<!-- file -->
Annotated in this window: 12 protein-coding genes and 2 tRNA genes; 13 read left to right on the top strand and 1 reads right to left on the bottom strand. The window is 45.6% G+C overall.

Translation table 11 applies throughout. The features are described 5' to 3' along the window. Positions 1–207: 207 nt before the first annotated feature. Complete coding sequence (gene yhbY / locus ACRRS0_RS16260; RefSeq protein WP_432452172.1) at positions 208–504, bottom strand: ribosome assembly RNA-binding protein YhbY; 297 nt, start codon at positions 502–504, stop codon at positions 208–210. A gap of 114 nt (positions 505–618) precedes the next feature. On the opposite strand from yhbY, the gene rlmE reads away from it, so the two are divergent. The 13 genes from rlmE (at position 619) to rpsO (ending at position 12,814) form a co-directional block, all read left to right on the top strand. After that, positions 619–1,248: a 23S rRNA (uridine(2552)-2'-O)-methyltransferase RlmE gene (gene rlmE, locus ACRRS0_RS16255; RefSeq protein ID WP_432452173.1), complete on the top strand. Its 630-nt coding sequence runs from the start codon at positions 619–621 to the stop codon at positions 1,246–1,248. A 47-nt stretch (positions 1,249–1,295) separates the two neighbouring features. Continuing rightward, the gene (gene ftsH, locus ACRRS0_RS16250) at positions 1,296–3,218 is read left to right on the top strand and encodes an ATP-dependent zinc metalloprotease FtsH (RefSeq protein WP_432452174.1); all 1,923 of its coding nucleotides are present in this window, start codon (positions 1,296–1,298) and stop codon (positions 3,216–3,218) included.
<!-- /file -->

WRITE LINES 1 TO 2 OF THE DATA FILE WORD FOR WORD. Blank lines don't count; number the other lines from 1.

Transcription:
Annotated in this window: 12 protein-coding genes and 2 tRNA genes; 13 read left to right on the top strand and 1 reads right to left on the bottom strand. The window is 45.6% G+C overall.

Translation table 11 applies throughout. The features are described 5' to 3' along the window. Positions 1–207: 207 nt before the first annotated feature. Complete coding sequence (gene yhbY / locus ACRRS0_RS16260; RefSeq protein WP_432452172.1) at positions 208–504, bottom strand: ribosome assembly RNA-binding protein YhbY; 297 nt, start codon at positions 502–504, stop codon at positions 208–210. A gap of 114 nt (positions 505–618) precedes the next feature. On the opposite strand from yhbY, the gene rlmE reads away from it, so the two are divergent. The 13 genes from rlmE (at position 619) to rpsO (ending at position 12,814) form a co-directional block, all read left to right on the top strand. After that, positions 619–1,248: a 23S rRNA (uridine(2552)-2'-O)-methyltransferase RlmE gene (gene rlmE, locus ACRRS0_RS16255; RefSeq protein ID WP_432452173.1), complete on the top strand. Its 630-nt coding sequence runs from the start codon at positions 619–621 to the stop codon at positions 1,246–1,248. A 47-nt stretch (positions 1,249–1,295) separates the two neighbouring features. Continuing rightward, the gene (gene ftsH, locus ACRRS0_RS16250) at positions 1,296–3,218 is read left to right on the top strand and encodes an ATP-dependent zinc metalloprotease FtsH (RefSeq protein WP_432452174.1); all 1,923 of its coding nucleotides are present in this window, start codon (positions 1,296–1,298) and stop codon (positions 3,216–3,218) included.